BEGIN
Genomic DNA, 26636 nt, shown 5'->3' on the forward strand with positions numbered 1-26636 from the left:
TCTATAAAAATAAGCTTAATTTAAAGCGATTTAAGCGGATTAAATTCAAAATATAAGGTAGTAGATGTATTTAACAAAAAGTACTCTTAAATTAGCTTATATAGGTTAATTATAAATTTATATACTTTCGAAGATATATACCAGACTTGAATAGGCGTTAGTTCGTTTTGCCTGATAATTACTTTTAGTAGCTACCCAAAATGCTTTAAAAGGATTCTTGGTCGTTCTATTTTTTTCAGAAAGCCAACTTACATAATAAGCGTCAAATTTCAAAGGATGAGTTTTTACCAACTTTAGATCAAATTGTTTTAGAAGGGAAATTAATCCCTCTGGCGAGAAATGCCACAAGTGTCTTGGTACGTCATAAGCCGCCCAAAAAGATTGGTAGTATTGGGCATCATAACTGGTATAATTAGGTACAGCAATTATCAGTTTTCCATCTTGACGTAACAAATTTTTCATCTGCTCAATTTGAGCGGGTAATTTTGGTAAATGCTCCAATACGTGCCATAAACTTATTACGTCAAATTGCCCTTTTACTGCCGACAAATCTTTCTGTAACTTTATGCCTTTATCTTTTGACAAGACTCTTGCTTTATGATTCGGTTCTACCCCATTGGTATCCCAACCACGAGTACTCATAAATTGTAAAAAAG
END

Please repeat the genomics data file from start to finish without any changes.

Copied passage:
Genomic DNA, 26636 nt, shown 5'->3' on the forward strand with positions numbered 1-26636 from the left:
TCTATAAAAATAAGCTTAATTTAAAGCGATTTAAGCGGATTAAATTCAAAATATAAGGTAGTAGATGTATTTAACAAAAAGTACTCTTAAATTAGCTTATATAGGTTAATTATAAATTTATATACTTTCGAAGATATATACCAGACTTGAATAGGCGTTAGTTCGTTTTGCCTGATAATTACTTTTAGTAGCTACCCAAAATGCTTTAAAAGGATTCTTGGTCGTTCTATTTTTTTCAGAAAGCCAACTTACATAATAAGCGTCAAATTTCAAAGGATGAGTTTTTACCAACTTTAGATCAAATTGTTTTAGAAGGGAAATTAATCCCTCTGGCGAGAAATGCCACAAGTGTCTTGGTACGTCATAAGCCGCCCAAAAAGATTGGTAGTATTGGGCATCATAACTGGTATAATTAGGTACAGCAATTATCAGTTTTCCATCTTGACGTAACAAATTTTTCATCTGCTCAATTTGAGCGGGTAATTTTGGTAAATGCTCCAATACGTGCCATAAACTTATTACGTCAAATTGCCCTTTTACTGCCGACAAATCTTTCTGTAACTTTATGCCTTTATCTTTTGACAAGACTCTTGCTTTATGATTCGGTTCTACCCCATTGGTATCCCAACCACGAGTACTCATAAATTGTAAAAAAG